Study Warns of Rising Rates of Depression in U.S. 0:45

Editor's Note: Dr. Neha Chaudhary is a child, adolescent, and adult psychiatrist at Massachusetts General Hospital and Harvard Medical School and medical director of Modern Health.

As the holidays approach, many conjure up images of the perfect gathering: comforting aromas of home feasts, harmonious laughter among friends and family, and thoughts of gratitude that slide easily down the tongue.

But for some people, this time of year seems like the exact opposite. It's a time of stress, emotional turmoil, or intense loneliness that is nothing like the traditional celebration of togetherness.

66% percent of people report feeling lonely during the holidays, according to the National Alliance on Mental Illness, while 64% of people with mental illness say the holidays make their condition worse. And as a child, adolescent, and adult psychiatrist, I see these issues firsthand all too often.

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Why are loneliness and emotional stress so common this time of year? Some people may live far away from family members or may not be able to travel to see them. Others may be grieving the loss of loved ones or going through strained relationships, and the holidays can serve as a stark reminder of those losses. And for some, the holiday season brings together families who would rather be apart. Whatever the cause, the impact of the holidays on our mental health can be profound.

If this sounds familiar, you're clearly not alone. And if your experience in this season is the opposite, remember that your friends, colleagues or strangers may be having a hard time this season.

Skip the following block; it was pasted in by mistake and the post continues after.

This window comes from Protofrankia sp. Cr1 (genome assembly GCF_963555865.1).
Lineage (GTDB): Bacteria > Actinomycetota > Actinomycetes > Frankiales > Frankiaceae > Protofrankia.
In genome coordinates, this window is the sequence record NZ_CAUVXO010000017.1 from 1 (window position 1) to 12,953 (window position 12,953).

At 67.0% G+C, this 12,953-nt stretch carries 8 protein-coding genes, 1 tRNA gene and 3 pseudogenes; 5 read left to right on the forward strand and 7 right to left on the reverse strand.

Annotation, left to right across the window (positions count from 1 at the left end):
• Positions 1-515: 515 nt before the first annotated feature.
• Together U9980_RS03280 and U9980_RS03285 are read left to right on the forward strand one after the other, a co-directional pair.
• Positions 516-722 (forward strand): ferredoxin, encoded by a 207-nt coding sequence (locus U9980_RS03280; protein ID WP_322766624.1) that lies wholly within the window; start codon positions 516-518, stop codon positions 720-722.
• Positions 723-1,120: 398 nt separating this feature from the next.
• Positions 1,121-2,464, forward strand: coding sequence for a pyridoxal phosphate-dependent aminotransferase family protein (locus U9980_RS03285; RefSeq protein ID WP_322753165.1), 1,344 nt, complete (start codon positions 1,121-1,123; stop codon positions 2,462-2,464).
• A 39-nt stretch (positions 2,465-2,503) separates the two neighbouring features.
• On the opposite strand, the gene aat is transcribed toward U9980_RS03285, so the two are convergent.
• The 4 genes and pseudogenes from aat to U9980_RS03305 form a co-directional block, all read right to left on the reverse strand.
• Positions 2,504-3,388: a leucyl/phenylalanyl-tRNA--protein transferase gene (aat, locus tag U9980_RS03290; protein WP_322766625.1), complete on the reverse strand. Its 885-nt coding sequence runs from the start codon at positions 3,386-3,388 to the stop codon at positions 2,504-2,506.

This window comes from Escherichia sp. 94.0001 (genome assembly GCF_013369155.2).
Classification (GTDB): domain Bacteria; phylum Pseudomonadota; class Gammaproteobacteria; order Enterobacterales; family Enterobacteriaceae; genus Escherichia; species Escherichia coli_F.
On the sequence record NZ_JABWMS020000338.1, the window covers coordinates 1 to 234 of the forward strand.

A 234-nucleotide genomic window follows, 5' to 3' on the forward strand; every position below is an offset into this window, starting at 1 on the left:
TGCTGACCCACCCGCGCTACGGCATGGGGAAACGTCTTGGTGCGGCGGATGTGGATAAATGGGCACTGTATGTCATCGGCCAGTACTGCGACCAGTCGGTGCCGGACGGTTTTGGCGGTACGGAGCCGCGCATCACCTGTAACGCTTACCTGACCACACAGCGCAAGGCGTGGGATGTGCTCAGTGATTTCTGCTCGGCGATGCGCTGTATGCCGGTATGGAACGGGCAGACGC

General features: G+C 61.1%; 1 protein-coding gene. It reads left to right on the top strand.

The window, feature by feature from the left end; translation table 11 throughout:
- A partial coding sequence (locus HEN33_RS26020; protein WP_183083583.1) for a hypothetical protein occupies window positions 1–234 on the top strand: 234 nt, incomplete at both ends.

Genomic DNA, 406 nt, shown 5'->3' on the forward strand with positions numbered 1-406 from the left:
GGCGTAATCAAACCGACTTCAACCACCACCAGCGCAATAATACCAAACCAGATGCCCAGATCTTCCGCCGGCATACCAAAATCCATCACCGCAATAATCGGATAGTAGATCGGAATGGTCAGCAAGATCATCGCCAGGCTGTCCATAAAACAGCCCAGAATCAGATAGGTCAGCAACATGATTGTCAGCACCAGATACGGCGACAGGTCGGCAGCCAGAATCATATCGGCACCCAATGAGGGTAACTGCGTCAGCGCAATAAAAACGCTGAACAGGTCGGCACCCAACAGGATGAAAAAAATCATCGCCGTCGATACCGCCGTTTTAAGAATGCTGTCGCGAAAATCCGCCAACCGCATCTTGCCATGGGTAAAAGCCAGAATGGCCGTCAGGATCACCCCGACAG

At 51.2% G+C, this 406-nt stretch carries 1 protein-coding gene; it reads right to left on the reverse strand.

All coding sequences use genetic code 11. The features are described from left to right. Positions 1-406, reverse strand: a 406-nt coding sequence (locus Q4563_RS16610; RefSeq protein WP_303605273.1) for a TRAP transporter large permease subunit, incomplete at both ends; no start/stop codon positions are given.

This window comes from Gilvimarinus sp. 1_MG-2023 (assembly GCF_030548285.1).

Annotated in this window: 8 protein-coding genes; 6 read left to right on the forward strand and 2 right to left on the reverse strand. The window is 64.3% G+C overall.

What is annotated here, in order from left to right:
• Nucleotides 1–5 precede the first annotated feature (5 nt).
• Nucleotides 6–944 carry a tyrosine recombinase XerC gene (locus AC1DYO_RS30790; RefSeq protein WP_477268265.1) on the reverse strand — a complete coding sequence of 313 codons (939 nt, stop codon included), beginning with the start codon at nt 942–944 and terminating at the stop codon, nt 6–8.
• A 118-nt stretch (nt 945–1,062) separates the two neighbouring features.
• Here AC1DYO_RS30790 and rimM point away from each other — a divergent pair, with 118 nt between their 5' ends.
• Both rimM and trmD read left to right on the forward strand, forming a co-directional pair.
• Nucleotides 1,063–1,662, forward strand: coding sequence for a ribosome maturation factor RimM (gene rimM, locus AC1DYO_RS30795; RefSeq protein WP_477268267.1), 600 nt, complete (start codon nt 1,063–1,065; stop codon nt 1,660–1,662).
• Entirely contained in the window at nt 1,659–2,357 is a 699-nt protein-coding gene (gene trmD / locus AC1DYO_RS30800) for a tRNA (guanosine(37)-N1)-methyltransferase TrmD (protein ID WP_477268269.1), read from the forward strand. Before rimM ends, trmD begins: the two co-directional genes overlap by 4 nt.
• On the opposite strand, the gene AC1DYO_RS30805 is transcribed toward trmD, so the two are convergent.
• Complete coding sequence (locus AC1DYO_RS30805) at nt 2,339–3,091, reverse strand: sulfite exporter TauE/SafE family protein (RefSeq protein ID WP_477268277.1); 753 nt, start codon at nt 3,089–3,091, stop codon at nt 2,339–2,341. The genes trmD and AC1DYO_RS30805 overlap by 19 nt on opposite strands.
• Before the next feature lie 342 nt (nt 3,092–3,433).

Understanding and Navigating Loneliness

While the holiday season is presented as a time for family and social gatherings, that expectation can inadvertently amplify feelings of isolation. This is true not only for those who are alone, but also for those who are surrounded by loved ones.

The problem is that loneliness is killing us, literally. According to U.S. Surgeon General Dr. Vivek Murthy, loneliness is just as bad for your health as smoking every day. It can increase the risk of mental disorders, stroke, heart disease, and even premature death.

Fortunately, there are ways to cope with this feeling. If you've been feeling lonely this holiday season, the first thing you can do is recognize it and give it a name. Let yourself be carried away by the feeling as if it were a fleeting moment that will pass. If you try to resist, it will usually come back and stay longer than desired. If you let it flow through you, it will go away as easily as it came.

Then, see if you can identify the source of the feeling. Are the holidays a reminder of the loss of a loved one, or are they related to a negative experience from your childhood? Or is it that you compare yourself to others, only to feel that you don't live up to your own expectations, set by social comparison?

Once you identify what triggers the emotion, you can try talking to yourself about it with compassion, as if you were talking to a friend. Remember that it's okay to cry. Tell yourself that comparison is a distraction and put your social media aside. Or remember that you can invest in relationships if you really want to; He has some control. Or remind yourself that you can invest in relationships if you really want to: you have some control.